The IX: Hockey Friday with Erica L. Ayala, October 25, 2019
Survive and advance — Interview with Lovisa Selander — Must-click women's hockey links
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Survive and advance to your final destination
Below I lined to a story from BC Interruption about the Women’s NCAA Frozen Four bracket integrity being compromised by … flights.
Bracketology isn’t my thing, so it’s good fortune Grant Salzano is on the case. Here is a little history on bracket integrity by way of the 2016 and 2019 tournaments. In the article linked below, Salzano gets into the following NCAA rulebook language:
“Pairings in the quarterfinal round shall be based primarily on the teams’ geographical proximity to one another, regardless of their region, in order to avoid air travel in quarterfinal-round games whenever possible. Teams’ relative strength, according to the committee’s selection criteria, shall be considered when establishing pairings if such pairings do not result in air travel that otherwise could be avoided. The NCAA Division I Competition Oversight Committee shall have the authority to modify its working principles related to the championship site assignment on a case-by-case basis.”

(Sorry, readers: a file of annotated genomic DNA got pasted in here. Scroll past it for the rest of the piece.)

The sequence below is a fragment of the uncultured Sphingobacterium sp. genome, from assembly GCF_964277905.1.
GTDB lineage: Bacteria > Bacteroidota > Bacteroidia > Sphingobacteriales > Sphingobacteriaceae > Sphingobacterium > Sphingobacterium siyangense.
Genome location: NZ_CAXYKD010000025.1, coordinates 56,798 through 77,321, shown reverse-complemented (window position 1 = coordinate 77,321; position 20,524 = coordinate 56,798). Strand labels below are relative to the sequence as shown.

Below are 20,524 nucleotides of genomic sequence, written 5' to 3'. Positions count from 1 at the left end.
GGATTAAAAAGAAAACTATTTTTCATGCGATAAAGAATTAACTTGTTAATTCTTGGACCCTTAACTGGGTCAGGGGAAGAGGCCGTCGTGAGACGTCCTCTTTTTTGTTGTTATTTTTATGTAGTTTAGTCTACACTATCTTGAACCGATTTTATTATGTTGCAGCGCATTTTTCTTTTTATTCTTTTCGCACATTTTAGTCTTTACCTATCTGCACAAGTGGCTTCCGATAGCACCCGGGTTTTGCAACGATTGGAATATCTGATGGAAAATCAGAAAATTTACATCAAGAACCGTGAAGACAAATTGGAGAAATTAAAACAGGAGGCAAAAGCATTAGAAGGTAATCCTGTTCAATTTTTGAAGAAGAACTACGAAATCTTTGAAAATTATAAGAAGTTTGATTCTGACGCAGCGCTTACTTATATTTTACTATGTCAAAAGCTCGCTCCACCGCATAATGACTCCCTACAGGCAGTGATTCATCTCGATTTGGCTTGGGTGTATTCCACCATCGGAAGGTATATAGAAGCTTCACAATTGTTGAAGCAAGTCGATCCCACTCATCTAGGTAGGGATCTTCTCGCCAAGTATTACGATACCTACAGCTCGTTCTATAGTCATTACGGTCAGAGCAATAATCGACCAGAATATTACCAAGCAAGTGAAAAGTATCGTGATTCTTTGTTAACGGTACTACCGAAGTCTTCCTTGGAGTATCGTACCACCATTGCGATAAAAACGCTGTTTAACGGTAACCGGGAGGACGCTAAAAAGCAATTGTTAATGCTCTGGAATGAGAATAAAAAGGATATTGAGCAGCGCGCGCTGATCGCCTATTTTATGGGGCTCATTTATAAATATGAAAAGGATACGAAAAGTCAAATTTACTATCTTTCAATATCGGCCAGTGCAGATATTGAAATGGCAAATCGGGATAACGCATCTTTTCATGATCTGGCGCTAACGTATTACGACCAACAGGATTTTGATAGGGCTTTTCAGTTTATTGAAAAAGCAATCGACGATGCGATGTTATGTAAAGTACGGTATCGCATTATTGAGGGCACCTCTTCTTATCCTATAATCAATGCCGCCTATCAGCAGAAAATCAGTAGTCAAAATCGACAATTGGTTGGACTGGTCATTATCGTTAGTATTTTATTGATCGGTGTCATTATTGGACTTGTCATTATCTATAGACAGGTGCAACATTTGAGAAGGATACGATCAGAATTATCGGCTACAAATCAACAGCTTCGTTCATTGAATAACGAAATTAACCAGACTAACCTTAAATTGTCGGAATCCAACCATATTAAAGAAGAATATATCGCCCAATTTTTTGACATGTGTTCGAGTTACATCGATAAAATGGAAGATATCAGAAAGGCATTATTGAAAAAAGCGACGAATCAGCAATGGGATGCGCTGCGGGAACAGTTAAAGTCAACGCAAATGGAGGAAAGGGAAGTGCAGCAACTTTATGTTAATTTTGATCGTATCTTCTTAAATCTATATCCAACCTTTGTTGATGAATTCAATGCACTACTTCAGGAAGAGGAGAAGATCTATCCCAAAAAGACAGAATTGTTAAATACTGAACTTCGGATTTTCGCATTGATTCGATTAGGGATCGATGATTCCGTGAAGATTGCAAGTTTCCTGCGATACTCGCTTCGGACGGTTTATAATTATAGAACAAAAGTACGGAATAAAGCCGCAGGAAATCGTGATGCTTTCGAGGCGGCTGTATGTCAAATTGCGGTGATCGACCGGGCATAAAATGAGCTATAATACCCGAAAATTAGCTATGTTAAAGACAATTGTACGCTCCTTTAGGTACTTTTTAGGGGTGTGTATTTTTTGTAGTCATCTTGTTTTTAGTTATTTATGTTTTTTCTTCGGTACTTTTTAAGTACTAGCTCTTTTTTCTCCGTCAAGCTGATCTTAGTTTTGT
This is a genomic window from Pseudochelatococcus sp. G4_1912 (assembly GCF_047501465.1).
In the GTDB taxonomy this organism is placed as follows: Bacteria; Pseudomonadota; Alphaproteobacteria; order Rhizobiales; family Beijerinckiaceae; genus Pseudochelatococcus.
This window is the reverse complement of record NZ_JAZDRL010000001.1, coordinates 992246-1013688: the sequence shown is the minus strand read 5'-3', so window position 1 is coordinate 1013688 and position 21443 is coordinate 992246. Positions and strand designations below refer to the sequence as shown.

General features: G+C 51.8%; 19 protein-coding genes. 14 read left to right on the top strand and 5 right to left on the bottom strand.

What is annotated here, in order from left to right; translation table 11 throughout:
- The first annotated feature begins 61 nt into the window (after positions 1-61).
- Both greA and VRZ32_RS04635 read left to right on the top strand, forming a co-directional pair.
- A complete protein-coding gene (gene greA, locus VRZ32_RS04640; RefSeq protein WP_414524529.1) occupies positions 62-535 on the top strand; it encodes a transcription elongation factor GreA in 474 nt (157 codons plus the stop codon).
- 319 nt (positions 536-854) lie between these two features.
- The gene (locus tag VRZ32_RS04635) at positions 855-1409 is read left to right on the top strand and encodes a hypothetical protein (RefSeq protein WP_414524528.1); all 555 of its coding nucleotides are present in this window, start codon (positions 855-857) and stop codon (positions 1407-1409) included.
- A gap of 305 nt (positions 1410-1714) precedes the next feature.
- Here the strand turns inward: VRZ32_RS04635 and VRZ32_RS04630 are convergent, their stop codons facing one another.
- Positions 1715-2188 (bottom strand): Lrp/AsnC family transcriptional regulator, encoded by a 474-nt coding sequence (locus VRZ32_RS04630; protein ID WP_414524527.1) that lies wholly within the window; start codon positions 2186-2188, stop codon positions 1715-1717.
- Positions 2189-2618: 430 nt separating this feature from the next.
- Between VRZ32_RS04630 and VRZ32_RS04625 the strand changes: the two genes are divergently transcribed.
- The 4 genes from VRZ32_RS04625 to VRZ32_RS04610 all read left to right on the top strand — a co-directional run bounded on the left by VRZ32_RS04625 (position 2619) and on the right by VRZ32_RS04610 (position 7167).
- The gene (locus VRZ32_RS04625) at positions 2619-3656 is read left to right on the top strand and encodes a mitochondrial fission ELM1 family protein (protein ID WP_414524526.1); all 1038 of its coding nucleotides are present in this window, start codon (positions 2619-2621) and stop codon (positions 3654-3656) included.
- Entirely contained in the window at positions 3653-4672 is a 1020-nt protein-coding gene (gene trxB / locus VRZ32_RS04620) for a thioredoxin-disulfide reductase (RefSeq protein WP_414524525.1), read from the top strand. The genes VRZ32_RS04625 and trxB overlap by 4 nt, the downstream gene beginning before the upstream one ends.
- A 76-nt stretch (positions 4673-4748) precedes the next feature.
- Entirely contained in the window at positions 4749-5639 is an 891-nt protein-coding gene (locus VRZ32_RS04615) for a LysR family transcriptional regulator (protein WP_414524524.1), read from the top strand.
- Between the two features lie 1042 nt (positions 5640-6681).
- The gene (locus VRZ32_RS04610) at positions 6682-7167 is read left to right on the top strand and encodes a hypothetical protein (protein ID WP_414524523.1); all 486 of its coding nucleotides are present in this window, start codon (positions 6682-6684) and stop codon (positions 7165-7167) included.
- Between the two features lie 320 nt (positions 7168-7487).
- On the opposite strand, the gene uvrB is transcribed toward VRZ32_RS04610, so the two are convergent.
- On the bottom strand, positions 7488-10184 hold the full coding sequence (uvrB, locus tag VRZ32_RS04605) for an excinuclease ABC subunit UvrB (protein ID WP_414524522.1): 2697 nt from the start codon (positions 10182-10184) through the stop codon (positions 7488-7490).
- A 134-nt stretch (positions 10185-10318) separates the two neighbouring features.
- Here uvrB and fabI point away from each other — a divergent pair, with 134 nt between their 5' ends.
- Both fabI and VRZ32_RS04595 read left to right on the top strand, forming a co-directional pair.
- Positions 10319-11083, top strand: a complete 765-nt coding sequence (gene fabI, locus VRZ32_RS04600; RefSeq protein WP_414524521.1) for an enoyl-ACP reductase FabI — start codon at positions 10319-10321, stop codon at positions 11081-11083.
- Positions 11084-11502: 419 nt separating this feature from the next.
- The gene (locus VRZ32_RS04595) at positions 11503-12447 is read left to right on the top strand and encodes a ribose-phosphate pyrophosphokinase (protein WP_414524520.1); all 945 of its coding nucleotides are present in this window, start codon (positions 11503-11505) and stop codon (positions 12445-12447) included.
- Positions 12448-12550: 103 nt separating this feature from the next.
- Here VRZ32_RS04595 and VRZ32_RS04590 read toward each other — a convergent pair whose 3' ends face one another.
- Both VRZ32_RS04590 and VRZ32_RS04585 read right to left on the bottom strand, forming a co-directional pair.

For me, this (like the NCAA overall) boils down to a matter of competing interests. On the one hand, even the most average, uninterested student is stressing about looming project deadlines and final exams by March. That compounded with a trip to the Frozen Four is a lot.
However, the reason the pressure is immense is because a national championship is arguably one of the top career milestones for an athlete, especially one that is not in their national team system and happens to be a woman.
Programs spend upwards of a year crafting their schedules — pre-season, non-conference match ups, tournaments, etc. — to increase the odds of a top ranking. To think that an opportunity to host, or to be matched in the bracket by final record could be compromised by the convenience factor is brutal.
Especially because teams are flying across the country and back all season long. So even have the opportunity to compete abroad. Overall, perhaps the NCAA just needs to decide what is more important: the students or the athletes?
The hyphenated student-athlete term feels more like a catch-all in favor of the NCAA, as opposed to the athletes and students.
As I thumbed through the pre-championship manual from last year, this stood out to me, “In situations where a high-impact player is unavailable, the committee may consider this as part of its evaluation of the above criteria.”
Another instance where the line between student and athlete is blurred, in my opinion. Not to mention, how exactly is this determined? Ah, a rant for another day.
This Week in Women’s Hockey
Reminder: First, the underlined words are the links. Second. CLICK these, even if you’ve already read them. Clicks = Attention from editors, producers and webmasters. Third, if you want to push out stuff you’ve written or read, email me! email@example.com.
Janya Hefford on entering the Canadian Hockey Hall of Fame (video) and her role with the PWHPA (Q&A).
“We are currently living in one of the most exciting times for professional women’s hockey. Don’t let the opportunity to see the best players in the world fight for what they love pass you by.” Caroline Clink, The Knox Student.